Page 11 of 11 FirstFirst ... 91011
Results 401 to 414 of 414

Thread: Therapy Project

  1. #401
    RVBottomly's Avatar
    Join Date
    Sep 2017
    Location
    Asotin County Washington (KLWS)
    Posts
    1,055
    Post Thanks / Like
    Quote Originally Posted by CharlieN View Post



    Do NOT try to drill these, it might work but probably will not.

    Plastic bushings for high loads should be snug, low loads can be loose.
    Thanks Charlie. How about drilling out pillow blocks from blocks of delrin? Is it a heat issue?

    I see blocks available on ebay.

    I weighed things and it turns out the assembly above weighs 5 ounces more than if I simply use two parallel and offset torque tubes for the pedals. That works on Cessnas, my Skyranger, and I think on several RV designs. Simpler with less hazard of rust on moving parts. I think I'll use delrin pillow blocks to hold them in place. Just not sure if I want to machine them or find something premade.

  2. #402

    Join Date
    Mar 2016
    Location
    Down low in the hills of Vermont USA
    Posts
    1,604
    Post Thanks / Like
    Parallel tubes in Delrin is a superb way to do it. The Delrin can be drilled although an end mill or reamer will provide a nicer final cut.
    You might consider split blocks for the Delrin. This offers a way to adjust the bore a bit should that matter. You can however aim for a near zero bore clearance but consideration needs to be considered for long term corrosion control.

    Here is another option, turn an insert for the ends of the tubes that will fit inside a ball bearing. The center of the tubes can be supported in a HDPE or Delrin split block.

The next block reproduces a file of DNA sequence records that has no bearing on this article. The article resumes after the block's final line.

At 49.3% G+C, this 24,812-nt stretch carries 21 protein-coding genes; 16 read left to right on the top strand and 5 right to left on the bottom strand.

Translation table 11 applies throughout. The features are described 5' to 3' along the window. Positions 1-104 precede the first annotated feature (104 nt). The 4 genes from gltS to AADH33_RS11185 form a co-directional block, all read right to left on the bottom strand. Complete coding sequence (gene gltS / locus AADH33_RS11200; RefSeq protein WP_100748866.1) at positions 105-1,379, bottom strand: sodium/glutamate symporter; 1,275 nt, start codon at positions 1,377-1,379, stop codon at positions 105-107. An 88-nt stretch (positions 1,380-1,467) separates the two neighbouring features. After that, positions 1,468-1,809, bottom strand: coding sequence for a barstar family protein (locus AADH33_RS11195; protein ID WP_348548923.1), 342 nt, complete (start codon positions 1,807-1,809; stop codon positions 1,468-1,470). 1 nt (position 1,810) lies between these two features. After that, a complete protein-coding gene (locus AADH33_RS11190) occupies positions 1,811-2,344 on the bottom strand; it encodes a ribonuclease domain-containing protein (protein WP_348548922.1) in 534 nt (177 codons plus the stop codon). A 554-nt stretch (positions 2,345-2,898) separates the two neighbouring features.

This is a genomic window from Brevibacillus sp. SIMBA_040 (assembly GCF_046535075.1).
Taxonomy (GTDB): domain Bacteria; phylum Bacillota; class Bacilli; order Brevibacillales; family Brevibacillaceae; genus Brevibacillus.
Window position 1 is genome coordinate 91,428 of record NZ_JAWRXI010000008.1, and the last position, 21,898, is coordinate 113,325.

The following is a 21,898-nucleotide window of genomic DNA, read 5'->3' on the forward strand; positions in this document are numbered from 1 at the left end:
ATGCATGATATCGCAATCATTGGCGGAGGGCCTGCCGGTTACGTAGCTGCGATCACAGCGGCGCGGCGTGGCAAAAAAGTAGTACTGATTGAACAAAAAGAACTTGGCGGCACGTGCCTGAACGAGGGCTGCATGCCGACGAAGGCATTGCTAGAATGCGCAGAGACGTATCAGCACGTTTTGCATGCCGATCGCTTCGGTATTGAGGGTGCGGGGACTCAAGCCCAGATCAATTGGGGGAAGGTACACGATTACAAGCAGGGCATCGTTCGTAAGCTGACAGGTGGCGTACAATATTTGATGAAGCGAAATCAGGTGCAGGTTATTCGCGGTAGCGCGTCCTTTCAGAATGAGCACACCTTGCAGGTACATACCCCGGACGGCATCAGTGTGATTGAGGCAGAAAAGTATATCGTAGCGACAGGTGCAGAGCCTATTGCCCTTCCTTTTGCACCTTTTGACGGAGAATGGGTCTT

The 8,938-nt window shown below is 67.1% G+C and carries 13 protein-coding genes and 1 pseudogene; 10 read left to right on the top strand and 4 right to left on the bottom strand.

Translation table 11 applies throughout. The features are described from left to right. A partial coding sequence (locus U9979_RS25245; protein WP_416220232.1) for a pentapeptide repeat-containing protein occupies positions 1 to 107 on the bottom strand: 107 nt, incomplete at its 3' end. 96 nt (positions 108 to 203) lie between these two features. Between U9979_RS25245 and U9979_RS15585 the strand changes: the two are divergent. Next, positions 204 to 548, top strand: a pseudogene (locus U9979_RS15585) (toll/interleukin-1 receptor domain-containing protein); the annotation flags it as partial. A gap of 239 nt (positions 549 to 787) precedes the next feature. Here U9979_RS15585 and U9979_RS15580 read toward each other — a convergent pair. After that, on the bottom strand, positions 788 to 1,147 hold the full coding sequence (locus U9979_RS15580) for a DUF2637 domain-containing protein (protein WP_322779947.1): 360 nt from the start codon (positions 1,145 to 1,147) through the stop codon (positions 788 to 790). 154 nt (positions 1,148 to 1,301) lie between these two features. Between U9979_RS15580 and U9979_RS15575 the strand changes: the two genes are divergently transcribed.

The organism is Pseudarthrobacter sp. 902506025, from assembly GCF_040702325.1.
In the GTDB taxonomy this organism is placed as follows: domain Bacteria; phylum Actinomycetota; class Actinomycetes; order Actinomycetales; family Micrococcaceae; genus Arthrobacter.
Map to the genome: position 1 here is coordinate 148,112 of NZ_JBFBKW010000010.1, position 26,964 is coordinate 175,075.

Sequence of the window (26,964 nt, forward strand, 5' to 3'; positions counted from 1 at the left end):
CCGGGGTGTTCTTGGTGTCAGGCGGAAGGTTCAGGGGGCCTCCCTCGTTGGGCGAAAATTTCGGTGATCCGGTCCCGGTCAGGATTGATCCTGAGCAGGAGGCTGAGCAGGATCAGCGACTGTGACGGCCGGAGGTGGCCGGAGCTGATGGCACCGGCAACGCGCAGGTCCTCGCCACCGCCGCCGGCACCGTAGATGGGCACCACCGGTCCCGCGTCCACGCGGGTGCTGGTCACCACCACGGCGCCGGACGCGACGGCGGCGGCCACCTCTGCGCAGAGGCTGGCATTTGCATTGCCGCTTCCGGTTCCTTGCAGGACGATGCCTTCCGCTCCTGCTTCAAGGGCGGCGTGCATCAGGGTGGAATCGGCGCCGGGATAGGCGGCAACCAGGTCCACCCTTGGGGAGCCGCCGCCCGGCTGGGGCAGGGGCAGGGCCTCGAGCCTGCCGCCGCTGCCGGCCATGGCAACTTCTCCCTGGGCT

The end bearing supports can be plastic or aluminum. Image for reference, these support my pedal mixer since I am utilizing full adjustable pedals on each side.

    Click image for larger version. 

Name:	IMG_7553.JPG 
Views:	36 
Size:	152.5 KB 
ID:	53967

    I am having a hard time finding some images, problem with not being in this file for awhile due to another project consuming my attention recently.
    Regards, Charlie
    Super Coupe E-AB build in process
    Thanks RVBottomly thanked for this post

  3. #403
    RVBottomly's Avatar
    Join Date
    Sep 2017
    Location
    Asotin County Washington (KLWS)
    Posts
    1,055
    Post Thanks / Like
    Quote Originally Posted by CharlieN View Post
    Parallel tubes in Delrin is a superb way to do it. The Delrin can be drilled although an end mill or reamer will provide a nicer final cut.
    You might consider split blocks for the Delrin. This offers a way to adjust the bore a bit should that matter. You can however aim for a near zero bore clearance but consideration needs to be considered for long term corrosion control.
    Thanks. I was planning on split blocks and I have a nice set of end mills. I like the option of adjusting the bore with shims if necessary.
    Likes CharlieN liked this post

  4. #404
    RVBottomly's Avatar
    Join Date
    Sep 2017
    Location